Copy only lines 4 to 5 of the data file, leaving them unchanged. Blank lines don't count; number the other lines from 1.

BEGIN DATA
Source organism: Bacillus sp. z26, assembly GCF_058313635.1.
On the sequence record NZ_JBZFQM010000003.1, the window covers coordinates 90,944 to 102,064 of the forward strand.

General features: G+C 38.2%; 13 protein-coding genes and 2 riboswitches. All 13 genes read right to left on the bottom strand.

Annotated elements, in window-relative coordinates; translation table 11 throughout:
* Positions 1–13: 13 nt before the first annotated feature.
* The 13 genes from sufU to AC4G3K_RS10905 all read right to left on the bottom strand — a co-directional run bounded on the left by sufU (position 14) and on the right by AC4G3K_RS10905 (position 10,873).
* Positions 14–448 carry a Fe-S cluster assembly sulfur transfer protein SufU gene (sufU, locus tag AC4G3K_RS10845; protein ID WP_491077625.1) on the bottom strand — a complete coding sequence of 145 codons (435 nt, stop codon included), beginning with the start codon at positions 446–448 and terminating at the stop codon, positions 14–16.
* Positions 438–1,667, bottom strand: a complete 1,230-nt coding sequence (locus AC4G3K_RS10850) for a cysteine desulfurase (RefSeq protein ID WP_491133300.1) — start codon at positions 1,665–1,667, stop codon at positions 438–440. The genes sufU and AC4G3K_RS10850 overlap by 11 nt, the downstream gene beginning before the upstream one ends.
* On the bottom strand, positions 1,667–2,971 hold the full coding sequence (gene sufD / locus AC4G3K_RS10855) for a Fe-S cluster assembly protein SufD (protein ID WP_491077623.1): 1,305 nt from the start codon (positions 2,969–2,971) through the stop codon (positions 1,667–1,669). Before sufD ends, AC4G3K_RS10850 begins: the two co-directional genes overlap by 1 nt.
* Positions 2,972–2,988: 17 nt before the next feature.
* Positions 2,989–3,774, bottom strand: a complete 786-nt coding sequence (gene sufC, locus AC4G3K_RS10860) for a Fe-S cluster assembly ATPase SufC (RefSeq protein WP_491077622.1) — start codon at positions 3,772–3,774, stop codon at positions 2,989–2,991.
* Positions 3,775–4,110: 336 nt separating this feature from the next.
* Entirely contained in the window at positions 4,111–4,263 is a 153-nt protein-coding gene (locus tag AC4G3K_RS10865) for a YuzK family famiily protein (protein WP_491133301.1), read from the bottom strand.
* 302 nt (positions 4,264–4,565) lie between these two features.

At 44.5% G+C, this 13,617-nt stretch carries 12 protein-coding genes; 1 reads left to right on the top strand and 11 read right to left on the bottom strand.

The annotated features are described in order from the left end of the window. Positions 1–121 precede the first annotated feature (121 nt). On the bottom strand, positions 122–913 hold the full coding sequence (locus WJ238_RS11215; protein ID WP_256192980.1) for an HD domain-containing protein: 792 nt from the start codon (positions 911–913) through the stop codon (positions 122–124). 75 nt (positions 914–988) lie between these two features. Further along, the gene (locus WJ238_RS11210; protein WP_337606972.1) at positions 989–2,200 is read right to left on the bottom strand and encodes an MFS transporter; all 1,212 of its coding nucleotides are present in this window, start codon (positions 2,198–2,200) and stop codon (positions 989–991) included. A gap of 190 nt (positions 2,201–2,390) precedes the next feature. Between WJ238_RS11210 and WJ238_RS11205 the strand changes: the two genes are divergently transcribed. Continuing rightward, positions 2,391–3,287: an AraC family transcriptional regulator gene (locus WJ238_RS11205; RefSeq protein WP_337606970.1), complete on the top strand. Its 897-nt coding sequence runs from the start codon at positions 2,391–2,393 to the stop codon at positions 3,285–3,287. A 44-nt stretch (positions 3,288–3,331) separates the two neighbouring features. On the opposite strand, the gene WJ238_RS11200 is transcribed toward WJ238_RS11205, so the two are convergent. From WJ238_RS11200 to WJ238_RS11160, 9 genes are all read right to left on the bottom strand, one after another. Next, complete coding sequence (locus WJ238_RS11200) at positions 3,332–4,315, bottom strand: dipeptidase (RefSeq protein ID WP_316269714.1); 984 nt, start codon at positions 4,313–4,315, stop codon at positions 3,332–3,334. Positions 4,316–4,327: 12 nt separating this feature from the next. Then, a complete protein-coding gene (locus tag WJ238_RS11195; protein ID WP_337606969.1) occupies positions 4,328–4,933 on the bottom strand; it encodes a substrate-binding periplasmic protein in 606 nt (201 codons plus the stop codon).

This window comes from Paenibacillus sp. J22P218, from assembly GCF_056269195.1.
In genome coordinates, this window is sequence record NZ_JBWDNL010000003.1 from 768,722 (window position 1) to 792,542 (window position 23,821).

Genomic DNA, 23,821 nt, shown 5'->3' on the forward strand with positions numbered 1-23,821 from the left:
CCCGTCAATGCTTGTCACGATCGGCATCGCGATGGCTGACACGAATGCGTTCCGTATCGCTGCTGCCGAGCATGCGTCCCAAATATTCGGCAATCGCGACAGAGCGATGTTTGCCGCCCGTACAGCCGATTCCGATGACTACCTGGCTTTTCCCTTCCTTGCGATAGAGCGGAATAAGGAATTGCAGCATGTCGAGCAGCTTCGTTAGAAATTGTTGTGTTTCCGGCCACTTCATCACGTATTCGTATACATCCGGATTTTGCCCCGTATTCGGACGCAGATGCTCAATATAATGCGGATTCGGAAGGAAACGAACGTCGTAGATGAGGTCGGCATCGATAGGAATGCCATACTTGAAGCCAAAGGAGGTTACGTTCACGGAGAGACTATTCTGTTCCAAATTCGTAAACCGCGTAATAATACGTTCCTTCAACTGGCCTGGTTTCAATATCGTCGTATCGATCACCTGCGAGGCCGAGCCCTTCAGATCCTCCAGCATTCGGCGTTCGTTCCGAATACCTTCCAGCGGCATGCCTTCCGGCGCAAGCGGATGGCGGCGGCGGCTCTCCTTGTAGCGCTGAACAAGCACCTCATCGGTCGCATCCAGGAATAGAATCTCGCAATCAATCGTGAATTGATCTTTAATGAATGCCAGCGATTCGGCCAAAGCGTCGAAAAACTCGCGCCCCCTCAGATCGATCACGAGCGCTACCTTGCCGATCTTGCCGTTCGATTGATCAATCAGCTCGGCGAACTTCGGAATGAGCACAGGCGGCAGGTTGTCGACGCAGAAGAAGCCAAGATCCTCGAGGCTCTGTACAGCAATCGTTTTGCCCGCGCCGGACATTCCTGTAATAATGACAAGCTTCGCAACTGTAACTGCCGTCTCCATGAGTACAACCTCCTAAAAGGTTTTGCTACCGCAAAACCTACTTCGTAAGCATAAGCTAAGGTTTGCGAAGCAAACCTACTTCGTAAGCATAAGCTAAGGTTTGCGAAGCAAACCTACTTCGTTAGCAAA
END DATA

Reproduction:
Annotated elements, in window-relative coordinates; translation table 11 throughout:
* Positions 1–13: 13 nt before the first annotated feature.